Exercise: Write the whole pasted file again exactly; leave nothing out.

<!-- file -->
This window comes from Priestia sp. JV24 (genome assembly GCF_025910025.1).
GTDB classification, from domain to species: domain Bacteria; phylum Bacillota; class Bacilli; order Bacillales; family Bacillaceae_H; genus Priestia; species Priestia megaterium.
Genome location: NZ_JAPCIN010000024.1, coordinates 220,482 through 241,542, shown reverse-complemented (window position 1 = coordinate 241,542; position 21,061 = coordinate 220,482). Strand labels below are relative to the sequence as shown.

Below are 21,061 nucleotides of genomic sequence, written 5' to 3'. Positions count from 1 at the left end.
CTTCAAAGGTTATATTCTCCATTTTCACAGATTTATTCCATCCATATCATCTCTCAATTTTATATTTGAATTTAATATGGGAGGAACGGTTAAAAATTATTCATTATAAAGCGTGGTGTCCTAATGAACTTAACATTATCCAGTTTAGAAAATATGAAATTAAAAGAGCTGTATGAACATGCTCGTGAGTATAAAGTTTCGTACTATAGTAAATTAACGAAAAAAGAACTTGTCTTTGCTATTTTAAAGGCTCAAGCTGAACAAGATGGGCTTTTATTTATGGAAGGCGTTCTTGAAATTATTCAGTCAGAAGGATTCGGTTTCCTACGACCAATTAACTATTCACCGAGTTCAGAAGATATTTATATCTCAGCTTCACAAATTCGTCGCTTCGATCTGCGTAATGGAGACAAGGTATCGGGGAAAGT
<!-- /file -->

This window comes from Priestia sp. JV24 (genome assembly GCF_025910025.1).
GTDB classification, from domain to species: domain Bacteria; phylum Bacillota; class Bacilli; order Bacillales; family Bacillaceae_H; genus Priestia; species Priestia megaterium.
Genome location: NZ_JAPCIN010000024.1, coordinates 220,482 through 241,542, shown reverse-complemented (window position 1 = coordinate 241,542; position 21,061 = coordinate 220,482). Strand labels below are relative to the sequence as shown.

Below are 21,061 nucleotides of genomic sequence, written 5' to 3'. Positions count from 1 at the left end.
CTTCAAAGGTTATATTCTCCATTTTCACAGATTTATTCCATCCATATCATCTCTCAATTTTATATTTGAATTTAATATGGGAGGAACGGTTAAAAATTATTCATTATAAAGCGTGGTGTCCTAATGAACTTAACATTATCCAGTTTAGAAAATATGAAATTAAAAGAGCTGTATGAACATGCTCGTGAGTATAAAGTTTCGTACTATAGTAAATTAACGAAAAAAGAACTTGTCTTTGCTATTTTAAAGGCTCAAGCTGAACAAGATGGGCTTTTATTTATGGAAGGCGTTCTTGAAATTATTCAGTCAGAAGGATTCGGTTTCCTACGACCAATTAACTATTCACCGAGTTCAGAAGATATTTATATCTCAGCTTCACAAATTCGTCGCTTCGATCTGCGTAATGGAGACAAGGTATCGGGGAAAGT